KaffeBox July 18 Box – Lippe – Kenya Rungeto

Part 1 for KaffeBox July 18 Box, in this post I’ll only write about the Kenyan coffee Rungeto from the coffee roastery LippeIn the previous post, you’ve been able to read about the coffee and also what I expect from the coffee. In this part, I’ll share my recipe for an awesome pour-over and Espro travel press as usual.

At my cupping of  Lippe – Kenya Rungeto I found that the acidic tones were highlighted as best when the temperature cooled down to around 60 degrees Celsius. You will find the notes from the black and red currant as best at that temperature, the vanilla is noticed as most at higher temperatures. I also want to know how good this coffee would be for a coffee, so it usually became a dark chocolate with sea salt.

I understand that this can be a weird thing to try out, as almost all coffees are well matched with chocolate. But there are those who really don’t, and that may mean they are only preferred enjoyed on their own. For example: Do you like green tea with chocolate? I certainly do not. I thought that was okay, but I can add that this was good with cardamon buns, I tested it the other day.

When I do a cupping I do the following:

1) Grind 11 g coffee in a medium-coarse grind, I’ll remember the coffee’s fragrances now when it is dry to compare with the let grounds later.
2) Pour 180 g of water at a temperature of 93 degrees Celsius.
3) Let it sit for 4 minutes.
4) Stir 3 times and try to find as many scents.
5) Remove all foam that’s formed on the top.
6) Wait for 6 minutes so the coffee cools down and to let the coffee grounds fall down to the bottom, then I’ll take my first slurp with a deep spoon. The idea is that you will spray the coffee inside your mouth. That way you will be able to easily recognize the tones contained in the coffee.
7) Wait for 6 minutes and do the same procedure, the reason behind step 7 is that it’s the most optimal time for tasting coffee. If the coffee is still good after 12-15 minutes, then it is a high-quality coffee!


Cupping notes:
Lovely tones of black and red currants with a mild hint of vanilla.

Information and recipe for the coffee:

Origin: Kenya
Variety: Arabica SL28, SL34
Farm: Kii Factory
Region: Kirinyaga
Process: Washed
Altitude: 1 600 – 1 800 meters above sea level.

Pour Over:

17g coffee (grind setting 20D at Baratza Sette 270, medium-coarse)
225g of filtered water
40g bloom 40 seconds
91 degrees Celsius

1) 40g bloom for 40 seconds, stir with a bamboo stirrer to get all coffee moistened.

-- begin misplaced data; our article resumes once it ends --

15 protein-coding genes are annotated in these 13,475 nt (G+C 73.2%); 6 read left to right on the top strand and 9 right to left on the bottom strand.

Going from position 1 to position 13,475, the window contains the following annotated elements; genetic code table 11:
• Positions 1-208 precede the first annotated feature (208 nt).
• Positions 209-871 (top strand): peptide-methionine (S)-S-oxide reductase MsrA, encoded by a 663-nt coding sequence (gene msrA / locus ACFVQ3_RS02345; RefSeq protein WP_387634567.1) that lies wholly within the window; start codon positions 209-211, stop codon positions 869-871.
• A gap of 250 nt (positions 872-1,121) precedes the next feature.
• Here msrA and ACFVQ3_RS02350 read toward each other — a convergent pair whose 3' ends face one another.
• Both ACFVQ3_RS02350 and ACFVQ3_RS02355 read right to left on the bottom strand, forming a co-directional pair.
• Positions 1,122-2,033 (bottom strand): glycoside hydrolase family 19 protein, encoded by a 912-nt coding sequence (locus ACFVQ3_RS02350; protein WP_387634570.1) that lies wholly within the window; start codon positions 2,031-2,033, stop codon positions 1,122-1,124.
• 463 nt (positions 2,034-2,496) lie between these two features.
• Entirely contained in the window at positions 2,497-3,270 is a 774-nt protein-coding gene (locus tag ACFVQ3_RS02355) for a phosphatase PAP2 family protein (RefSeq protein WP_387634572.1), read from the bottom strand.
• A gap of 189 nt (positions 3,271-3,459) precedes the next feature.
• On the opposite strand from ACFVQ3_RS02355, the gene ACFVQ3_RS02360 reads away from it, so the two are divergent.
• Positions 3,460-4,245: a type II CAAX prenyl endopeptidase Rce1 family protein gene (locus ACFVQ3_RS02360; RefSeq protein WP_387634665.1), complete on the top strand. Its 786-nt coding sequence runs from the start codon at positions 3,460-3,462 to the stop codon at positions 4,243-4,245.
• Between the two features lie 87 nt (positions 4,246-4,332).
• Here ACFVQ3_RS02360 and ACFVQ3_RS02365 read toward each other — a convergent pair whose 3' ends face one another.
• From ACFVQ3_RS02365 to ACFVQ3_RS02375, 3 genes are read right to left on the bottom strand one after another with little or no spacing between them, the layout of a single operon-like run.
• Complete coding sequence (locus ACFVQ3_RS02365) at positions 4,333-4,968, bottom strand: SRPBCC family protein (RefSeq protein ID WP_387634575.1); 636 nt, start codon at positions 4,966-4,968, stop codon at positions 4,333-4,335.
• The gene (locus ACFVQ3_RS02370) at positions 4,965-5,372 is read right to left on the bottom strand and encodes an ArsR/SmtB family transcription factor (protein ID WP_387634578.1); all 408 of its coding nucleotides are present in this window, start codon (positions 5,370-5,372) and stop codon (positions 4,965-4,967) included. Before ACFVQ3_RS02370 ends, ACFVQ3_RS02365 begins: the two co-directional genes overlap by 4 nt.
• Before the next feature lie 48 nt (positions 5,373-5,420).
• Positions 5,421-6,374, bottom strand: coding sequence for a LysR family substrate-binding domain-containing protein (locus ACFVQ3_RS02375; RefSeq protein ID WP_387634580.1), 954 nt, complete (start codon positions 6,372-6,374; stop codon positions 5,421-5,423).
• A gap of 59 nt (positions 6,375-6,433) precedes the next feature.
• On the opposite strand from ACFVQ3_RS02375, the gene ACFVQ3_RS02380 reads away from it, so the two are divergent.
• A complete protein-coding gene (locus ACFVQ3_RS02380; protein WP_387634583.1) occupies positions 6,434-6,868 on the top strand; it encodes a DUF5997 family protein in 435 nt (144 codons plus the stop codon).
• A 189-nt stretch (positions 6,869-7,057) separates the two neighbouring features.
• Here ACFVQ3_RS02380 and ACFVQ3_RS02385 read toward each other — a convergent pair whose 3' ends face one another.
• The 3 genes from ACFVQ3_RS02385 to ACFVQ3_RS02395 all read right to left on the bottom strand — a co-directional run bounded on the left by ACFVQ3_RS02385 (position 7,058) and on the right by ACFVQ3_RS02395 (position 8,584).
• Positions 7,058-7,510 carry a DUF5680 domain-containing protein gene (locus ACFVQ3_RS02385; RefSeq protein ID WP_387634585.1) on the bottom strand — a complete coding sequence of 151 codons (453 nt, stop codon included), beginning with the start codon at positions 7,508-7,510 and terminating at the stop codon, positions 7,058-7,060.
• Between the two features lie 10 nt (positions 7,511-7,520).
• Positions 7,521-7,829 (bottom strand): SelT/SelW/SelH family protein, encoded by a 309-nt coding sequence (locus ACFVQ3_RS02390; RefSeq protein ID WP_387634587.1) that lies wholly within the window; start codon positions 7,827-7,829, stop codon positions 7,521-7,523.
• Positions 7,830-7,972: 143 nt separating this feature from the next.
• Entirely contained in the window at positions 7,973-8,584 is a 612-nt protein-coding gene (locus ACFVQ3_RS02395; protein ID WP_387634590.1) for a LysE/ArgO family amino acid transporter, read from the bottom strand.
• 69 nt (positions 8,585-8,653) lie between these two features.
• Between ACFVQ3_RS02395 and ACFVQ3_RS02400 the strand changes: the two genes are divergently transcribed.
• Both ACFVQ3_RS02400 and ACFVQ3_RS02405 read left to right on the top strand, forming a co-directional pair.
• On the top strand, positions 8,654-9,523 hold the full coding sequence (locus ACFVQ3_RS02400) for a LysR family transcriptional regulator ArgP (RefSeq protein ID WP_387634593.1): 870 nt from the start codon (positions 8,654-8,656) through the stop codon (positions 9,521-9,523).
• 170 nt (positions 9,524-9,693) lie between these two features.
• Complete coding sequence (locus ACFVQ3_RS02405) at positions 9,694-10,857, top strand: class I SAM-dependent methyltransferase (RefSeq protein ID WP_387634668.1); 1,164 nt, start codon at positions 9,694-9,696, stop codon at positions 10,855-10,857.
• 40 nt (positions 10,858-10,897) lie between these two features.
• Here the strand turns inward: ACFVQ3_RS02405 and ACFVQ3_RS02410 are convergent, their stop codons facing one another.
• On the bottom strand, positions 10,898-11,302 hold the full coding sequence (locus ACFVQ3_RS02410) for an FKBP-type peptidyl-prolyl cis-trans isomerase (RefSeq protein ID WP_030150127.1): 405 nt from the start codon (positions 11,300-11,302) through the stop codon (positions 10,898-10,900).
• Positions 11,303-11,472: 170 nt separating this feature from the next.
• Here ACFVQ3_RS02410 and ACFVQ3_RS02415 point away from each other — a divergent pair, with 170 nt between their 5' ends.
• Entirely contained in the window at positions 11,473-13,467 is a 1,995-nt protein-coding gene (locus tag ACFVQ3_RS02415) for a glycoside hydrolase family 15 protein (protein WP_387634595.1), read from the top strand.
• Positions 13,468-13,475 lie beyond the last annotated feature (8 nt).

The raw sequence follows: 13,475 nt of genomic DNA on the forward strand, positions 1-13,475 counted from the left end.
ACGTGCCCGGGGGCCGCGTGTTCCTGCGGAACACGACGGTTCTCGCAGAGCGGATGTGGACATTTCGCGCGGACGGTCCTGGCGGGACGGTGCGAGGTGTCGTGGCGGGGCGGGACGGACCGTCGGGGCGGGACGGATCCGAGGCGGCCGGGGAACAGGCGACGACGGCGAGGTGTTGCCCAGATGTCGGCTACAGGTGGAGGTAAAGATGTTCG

2) 225g water in a circular flow (this includes 40g water blooming). This including 40 second blooming, your timing should be in 2 minute and 5 seconds.

Espro Travel Press:

19g coffee (grind setting 26B at Baratza Sette 270)
284g of filtered water
94 degrees Celsius

1) After pouring both the coffee and the water, stir the coffee 10 times. I suggest you use a bamboo stirrer. Avoid sharp objects.
2) Screw the press and let steep for 4 minutes
3) Press slowly, if the press gets stuck, just lift the press and try again. It is normal.
4) Serve or seal the lid.


Review: In Friday’s post, I wrote that my expectation was the following:

“It was a while since I drank a nice cup of Kenyan coffee, and this description of the coffee sounds amazing. This can be a nice revival of the Kenyan coffee for me personally. An acidic sweet coffee with delicious toner of vanilla, it sounds perfect!”

A typical coffee from Kenya, which makes me interested. Unfortunately, it did not have that high acidity that makes it proper Kenyan, but it was more on the balanced level, which is quite alright for those who might try drinking an acidic coffee for the first time. I know it can be too acidic to many people if they haven’t trained their palet for high acidic tones, so this is probably a perfect start!

Lippe from Norway has shown great talent in making an interesting variety of Kenyan coffee, I know I described it as typical, but it’s still not as acidic as it should. It has a more balanced cup, which is so much better for French press than an acidic one.

If you have an Espro and a Pour-Over … What should you choose to brew with? Do you want a more balanced cup, go with the Espro, you also get a great result every time as it’s impossible to make mistakes.

I’m going to quote what I wrote another time, as it applies in this situation as well:

“Do you want your cup to be more aromatic, brew with a Hario V60 etc. It becomes more spicy, aromatic and nicer on its own. In this case, I would choose from situation to situation. In the morning I prefer an Espro brew for breakfast, along with a Hario-brew in the afternoon without anything to it. The coffee is good and loyal to the coffee drinker, it goes great as a cup of love every day!”


The chocolate I ate was a dark chocolate with sea salt.

Rating: 6.0/10

The rating is only based on taste and quality and is not based on price.

If you want to buy your very own KaffeBox and go through my recipes a?d reflections, be sure to order it so you can be ready for next month’s KaffeBox. Click here to order from their website. Use “kaffenytt” as voucher code, you’ll get 20% off your first purchase and I won’t get anything, this is only something I requested so I can give something to you readers!

Do you want to read all of the reviews on KaffeBox monthly boxes? Click here!



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